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Francisco Saldarriaga August 2, 1999 17:44

Flow visualization vs. Calculated flow patterns
Flow community; a question on flow visualization: What is an accepted way of comparing flow patterns, lets say that I observe in a blender or a boat propeller, against that I calculate in a 3-D model of the same parts? In the calculations, if I say there are vortexes and secondary flows because I follow their pattern around the rotor and corners of the case and compare them qualitatively with photographs of the real pattern, how can I say that my calculations are valid and realistic without actually measuring values of velocity and fluctuations in the flow? Is this realistic or illusory?

John C. Chien August 2, 1999 23:18

Re: Flow visualization vs. Calculated flow patterns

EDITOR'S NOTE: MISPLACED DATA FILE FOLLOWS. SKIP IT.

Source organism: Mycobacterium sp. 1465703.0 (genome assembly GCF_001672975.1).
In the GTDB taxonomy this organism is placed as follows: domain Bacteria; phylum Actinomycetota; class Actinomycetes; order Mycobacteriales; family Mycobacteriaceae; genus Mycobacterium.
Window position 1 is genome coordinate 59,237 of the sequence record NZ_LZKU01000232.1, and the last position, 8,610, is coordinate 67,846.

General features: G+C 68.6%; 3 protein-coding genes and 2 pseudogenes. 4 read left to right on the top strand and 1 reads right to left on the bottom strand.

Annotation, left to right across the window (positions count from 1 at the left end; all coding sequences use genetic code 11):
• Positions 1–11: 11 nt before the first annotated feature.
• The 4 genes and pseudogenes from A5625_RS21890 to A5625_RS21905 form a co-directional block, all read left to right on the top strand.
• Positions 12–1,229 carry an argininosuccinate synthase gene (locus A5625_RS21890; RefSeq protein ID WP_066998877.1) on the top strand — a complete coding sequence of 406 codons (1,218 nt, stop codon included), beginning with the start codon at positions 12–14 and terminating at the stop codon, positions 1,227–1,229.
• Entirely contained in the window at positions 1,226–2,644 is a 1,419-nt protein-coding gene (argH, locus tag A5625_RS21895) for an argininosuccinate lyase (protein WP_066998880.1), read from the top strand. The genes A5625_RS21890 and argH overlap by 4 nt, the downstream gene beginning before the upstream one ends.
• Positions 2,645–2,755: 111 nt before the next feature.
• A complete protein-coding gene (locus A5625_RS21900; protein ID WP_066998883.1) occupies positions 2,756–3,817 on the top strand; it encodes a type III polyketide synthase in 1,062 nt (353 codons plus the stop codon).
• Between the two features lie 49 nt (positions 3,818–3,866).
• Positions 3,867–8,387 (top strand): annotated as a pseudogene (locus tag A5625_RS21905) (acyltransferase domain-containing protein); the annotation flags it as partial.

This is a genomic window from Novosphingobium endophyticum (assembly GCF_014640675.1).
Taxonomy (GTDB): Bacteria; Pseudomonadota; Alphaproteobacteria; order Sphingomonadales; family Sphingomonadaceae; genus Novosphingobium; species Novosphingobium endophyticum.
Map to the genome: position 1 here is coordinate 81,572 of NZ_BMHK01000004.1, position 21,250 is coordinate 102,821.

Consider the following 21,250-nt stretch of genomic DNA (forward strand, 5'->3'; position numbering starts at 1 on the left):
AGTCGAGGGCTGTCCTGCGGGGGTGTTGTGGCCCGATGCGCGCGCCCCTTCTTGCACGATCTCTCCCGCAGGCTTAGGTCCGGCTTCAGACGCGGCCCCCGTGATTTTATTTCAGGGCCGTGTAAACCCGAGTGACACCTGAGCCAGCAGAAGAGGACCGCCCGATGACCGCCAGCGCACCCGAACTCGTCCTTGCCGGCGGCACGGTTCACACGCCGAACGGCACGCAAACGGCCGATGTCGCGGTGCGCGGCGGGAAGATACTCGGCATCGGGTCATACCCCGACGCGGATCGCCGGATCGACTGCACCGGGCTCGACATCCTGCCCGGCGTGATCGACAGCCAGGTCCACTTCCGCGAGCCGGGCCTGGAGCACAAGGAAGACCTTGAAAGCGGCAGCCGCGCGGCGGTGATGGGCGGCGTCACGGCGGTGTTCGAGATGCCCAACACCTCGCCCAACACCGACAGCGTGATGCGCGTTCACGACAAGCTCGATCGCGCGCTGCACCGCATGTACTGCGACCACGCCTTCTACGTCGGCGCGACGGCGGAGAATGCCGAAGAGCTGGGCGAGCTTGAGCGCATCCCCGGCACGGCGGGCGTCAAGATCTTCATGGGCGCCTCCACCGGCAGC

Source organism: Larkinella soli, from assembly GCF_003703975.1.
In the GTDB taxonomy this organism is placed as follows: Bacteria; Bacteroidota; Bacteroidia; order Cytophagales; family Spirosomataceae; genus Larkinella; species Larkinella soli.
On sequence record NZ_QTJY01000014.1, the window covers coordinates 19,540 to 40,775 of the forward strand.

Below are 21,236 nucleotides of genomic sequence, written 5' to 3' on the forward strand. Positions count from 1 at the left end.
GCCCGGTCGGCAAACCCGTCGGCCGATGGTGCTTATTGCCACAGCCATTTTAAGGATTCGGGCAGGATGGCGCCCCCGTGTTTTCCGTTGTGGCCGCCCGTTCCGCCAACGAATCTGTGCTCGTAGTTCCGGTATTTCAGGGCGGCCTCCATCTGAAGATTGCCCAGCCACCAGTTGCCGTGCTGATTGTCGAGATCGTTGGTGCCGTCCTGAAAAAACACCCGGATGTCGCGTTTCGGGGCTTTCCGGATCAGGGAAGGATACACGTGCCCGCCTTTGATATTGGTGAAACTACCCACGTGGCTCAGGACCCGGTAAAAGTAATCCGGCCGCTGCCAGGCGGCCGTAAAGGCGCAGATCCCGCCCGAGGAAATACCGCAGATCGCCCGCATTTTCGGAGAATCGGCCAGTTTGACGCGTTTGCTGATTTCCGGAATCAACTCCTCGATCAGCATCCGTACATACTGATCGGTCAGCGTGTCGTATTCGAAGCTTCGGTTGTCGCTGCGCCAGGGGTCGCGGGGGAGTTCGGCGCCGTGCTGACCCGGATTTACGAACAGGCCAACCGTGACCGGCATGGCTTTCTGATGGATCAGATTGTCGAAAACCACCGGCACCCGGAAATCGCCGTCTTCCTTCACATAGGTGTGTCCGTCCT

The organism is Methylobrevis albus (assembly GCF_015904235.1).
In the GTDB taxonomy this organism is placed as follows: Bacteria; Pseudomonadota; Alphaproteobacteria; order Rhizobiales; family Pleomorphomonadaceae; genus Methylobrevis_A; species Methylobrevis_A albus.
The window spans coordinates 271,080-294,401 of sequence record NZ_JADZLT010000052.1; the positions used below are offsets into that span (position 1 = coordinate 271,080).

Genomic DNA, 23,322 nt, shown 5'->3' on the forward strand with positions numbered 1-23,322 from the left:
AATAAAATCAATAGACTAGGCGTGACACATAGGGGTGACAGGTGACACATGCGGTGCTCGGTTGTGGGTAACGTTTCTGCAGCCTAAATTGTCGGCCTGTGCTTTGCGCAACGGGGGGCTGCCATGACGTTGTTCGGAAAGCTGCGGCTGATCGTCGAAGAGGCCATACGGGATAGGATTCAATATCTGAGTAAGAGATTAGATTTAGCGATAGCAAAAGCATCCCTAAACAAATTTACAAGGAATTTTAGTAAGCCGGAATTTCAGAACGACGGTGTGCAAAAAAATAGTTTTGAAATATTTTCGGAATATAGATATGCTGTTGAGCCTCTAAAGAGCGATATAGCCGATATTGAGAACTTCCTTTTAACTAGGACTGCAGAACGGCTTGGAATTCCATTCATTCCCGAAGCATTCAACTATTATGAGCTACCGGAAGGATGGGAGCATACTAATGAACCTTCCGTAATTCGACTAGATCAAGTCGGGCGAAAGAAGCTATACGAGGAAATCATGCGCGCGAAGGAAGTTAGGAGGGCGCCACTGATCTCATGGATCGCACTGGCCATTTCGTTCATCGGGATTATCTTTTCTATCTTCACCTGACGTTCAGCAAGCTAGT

(1). Very good question. As a matter of fact, currently, I am using the computed particle paths heavily in my 3-D analysis of turbomachinery flows. (2). For flow around the turbine blade, first of all, there are flow separations in the region around the leading edge of the blade (in the junction areas with the hub of the shroud). This complex vortex systems will carry the fluid downstream around the corner and across the blade passage. (3). The one moves across the blade passage will create the so-called secondary flow as the flow moves in the downstream direction. This secondary flow system will eventually climb up the suction side of the turbine blade and then interact with the wake of the blade in a rather complicated way. (4). As you can see that there is a history effect, that is you have to be able to trace back the secondary flow to its origin in the blade leading edge region. (5). Since the turbulence model with the use of the law of the wall treatment is not suitable for this complex leading edge separation region, low Reynolds number models must be used in the calculations. (6). So far, it is not practical to measure the surface skin friction for the separated flow regions. So, the only reliable way to check whether the 3-D calculation has captured the basic features of the complex flow separation systems is to see whether the computed flow field can reveal the same type of the fluid particle paths. (7). The fluid particle path represents the most accurate flow field information in both the measured (visualized) and the computed flow field. (8) Using this flow visualization technique in 3-D separated flow field, one can easily identify whether a particular turbulence model is giving you the correct answer or not. (9). Once you have captured the basic features of the flow field in the computation, you can move on to check the flow parameters of interest to you. These parameters sometimes are global flow parameters, such as the total pressure , loss and efficiency. (10). Now , you can see that flow visualization techniques are very important in measurement and computation of 3-D complex flow field with flow separations. One practical application of the fluid particle path is to check whether the mesh refinement is required as the next step in the study. If the mesh is too coarse, most of these complex flow features will not be captured at all.

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